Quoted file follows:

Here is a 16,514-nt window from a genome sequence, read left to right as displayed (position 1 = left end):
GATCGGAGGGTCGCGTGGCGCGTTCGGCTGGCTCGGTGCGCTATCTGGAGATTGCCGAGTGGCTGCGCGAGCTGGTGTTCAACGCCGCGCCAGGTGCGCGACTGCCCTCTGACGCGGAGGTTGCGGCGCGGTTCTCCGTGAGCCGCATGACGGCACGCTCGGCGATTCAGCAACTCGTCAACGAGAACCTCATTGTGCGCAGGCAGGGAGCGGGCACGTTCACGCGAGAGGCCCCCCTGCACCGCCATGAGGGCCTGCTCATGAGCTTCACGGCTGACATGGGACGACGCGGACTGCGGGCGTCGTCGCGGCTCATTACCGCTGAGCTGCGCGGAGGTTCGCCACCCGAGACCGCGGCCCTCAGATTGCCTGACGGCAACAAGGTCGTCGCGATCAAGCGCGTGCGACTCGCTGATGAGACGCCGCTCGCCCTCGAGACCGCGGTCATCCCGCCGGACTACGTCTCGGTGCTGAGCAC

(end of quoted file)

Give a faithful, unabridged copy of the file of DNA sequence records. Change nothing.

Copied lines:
Here is a 16,514-nt window from a genome sequence, read left to right as displayed (position 1 = left end):
GATCGGAGGGTCGCGTGGCGCGTTCGGCTGGCTCGGTGCGCTATCTGGAGATTGCCGAGTGGCTGCGCGAGCTGGTGTTCAACGCCGCGCCAGGTGCGCGACTGCCCTCTGACGCGGAGGTTGCGGCGCGGTTCTCCGTGAGCCGCATGACGGCACGCTCGGCGATTCAGCAACTCGTCAACGAGAACCTCATTGTGCGCAGGCAGGGAGCGGGCACGTTCACGCGAGAGGCCCCCCTGCACCGCCATGAGGGCCTGCTCATGAGCTTCACGGCTGACATGGGACGACGCGGACTGCGGGCGTCGTCGCGGCTCATTACCGCTGAGCTGCGCGGAGGTTCGCCACCCGAGACCGCGGCCCTCAGATTGCCTGACGGCAACAAGGTCGTCGCGATCAAGCGCGTGCGACTCGCTGATGAGACGCCGCTCGCCCTCGAGACCGCGGTCATCCCGCCGGACTACGTCTCGGTGCTGAGCAC